Well, what do you know! Now King admits that the economic situation really is exactly as weak as everybody thought it was all along. Oh well, never mind, Merv. We all make mistakes, eh?
Does anybody remember back to the sunny days of May 2012, when half the MPC decided it was a fantastic time to get the CPI rate down? Right after the UK had just experienced two quarters of falling output. Three and a half years into the worst depression since the Great Depression. From what bizarre perspective was that ever a good idea?
And now the MPC are here to tell us… we’re in a deep crisis which is going to last forever? Gee… thanks for the heads-up, Mervyn.
It’s time to step up. Economists, politicians, and the press must hold the MPC’s feet to the fire until they provide a robust revival of aggregate demand. Or effect their removal from office. Do not let me hear any rubbish about monetary policy being “impotent”, or I’ll stick Professors Bernanke and Svensson on you, followed by a rampaging horde of the under- and un-employed.
“Central bank governors are like the Pope. They must preserve the survival of the institution. The necessary legitimacy comes from infallibility. The church through the Pope because he speaks for God always speaks the truth. The incompatibility of legitimacy and admission of error means that every statement and action must presume the validity of past statements and actions. If central banks do commit error, there is no going back, only the compounding of the error. ”
Right on the money.
A common view is that the UK economy is weak because “consumers aren’t spending”; a view often paired with the conclusion that, as Tim Harford says:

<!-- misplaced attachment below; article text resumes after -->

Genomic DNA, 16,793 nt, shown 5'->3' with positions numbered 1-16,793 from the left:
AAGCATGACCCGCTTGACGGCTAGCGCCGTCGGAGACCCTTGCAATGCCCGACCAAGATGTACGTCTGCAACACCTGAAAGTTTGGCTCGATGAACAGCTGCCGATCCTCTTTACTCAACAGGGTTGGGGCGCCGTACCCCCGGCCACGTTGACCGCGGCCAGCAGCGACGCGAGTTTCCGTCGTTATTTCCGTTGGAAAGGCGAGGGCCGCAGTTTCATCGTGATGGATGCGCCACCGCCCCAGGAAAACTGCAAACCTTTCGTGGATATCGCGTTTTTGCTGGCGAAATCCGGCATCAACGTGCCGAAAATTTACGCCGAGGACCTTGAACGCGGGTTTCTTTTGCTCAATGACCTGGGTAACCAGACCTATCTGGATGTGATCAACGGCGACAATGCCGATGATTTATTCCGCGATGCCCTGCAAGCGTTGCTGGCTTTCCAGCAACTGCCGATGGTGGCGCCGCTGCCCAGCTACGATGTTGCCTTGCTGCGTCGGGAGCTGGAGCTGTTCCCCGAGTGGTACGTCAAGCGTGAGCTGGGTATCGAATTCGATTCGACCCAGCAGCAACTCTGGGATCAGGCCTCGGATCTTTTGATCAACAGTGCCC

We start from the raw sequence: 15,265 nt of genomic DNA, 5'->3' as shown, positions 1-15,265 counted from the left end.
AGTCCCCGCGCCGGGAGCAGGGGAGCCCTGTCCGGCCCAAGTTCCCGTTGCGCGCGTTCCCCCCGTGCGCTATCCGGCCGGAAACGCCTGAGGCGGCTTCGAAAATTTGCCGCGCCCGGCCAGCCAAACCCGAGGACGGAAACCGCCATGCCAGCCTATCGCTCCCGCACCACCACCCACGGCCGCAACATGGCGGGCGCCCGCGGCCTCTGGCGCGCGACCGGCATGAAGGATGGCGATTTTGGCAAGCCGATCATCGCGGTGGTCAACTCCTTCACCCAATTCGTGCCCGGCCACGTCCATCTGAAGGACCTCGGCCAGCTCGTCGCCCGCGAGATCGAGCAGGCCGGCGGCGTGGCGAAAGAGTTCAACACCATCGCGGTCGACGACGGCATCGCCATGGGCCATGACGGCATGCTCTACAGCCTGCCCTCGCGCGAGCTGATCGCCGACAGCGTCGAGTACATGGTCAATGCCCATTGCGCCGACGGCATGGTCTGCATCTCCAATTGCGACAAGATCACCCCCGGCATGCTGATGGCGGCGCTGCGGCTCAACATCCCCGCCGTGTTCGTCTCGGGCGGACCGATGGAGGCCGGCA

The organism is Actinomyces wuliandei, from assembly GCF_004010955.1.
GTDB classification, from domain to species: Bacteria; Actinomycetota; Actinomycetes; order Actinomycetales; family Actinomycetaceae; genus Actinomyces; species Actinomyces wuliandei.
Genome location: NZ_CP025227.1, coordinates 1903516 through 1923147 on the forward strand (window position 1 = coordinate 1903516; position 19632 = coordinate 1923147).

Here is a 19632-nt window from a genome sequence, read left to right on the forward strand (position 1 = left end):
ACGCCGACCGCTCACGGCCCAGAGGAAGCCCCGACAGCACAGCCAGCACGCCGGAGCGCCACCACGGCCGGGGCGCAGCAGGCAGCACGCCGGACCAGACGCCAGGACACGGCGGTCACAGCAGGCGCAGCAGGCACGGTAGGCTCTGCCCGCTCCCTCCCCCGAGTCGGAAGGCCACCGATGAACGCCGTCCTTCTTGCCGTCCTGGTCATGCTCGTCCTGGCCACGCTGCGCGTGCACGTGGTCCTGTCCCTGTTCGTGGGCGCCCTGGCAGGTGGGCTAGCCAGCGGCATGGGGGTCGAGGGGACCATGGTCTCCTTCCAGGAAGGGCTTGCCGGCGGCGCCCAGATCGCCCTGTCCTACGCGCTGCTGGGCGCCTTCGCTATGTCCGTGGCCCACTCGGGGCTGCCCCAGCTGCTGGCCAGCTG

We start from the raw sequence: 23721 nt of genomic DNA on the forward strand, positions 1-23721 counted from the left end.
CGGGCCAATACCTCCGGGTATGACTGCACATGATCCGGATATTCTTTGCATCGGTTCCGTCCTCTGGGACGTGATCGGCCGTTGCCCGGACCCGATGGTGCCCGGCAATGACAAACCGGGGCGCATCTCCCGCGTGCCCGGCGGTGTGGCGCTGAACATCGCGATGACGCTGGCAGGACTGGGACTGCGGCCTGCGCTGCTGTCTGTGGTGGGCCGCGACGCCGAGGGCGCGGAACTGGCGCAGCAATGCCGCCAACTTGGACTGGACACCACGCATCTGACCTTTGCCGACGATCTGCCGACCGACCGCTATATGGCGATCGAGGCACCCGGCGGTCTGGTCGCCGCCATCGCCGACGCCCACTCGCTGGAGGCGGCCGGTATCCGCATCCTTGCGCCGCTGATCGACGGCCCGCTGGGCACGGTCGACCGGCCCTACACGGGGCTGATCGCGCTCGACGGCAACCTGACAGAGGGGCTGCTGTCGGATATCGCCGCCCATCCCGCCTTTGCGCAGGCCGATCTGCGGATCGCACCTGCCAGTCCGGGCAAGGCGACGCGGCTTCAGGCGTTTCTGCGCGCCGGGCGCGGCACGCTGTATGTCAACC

… who is going to do the spending when consumers start trying to save up? Krugman says it will have to be governments.
Leaving aside the question of why aggregate spending is undesirably low, this argument is somewhat misplaced, at least in the UK context.
The remarkable aspect of the UK household consumption data should be obvious from the following graph, which compares nominal household consumption spending with the corresponding volume measure (i.e. the measured quantity of goods and services purchased):
(This analysis comes with a metric boat-load of caveats. We can’t extrapolate from one sector – albeit a large one at 60% of GDP by expenditure – to the aggregates. “Spending” can mean consumption or investment, and I am looking only at consumption here.)
Caveats in place, this picture is not simply a lack of consumer spending, but in large part a failure of the supply side. UK households in 2012 Q1 are not measurably better off than in 2005 Q1, in terms of volume of goods and services consumed, for a 23% increase in spending over that period.
As Tyler Cowen notes, it is unsatisfactory to blame the 2008 Sterling devaluation for this. When imports became expensive, we should expect a boost to domestic production and substitution away from those imports. That does not seem to have happened.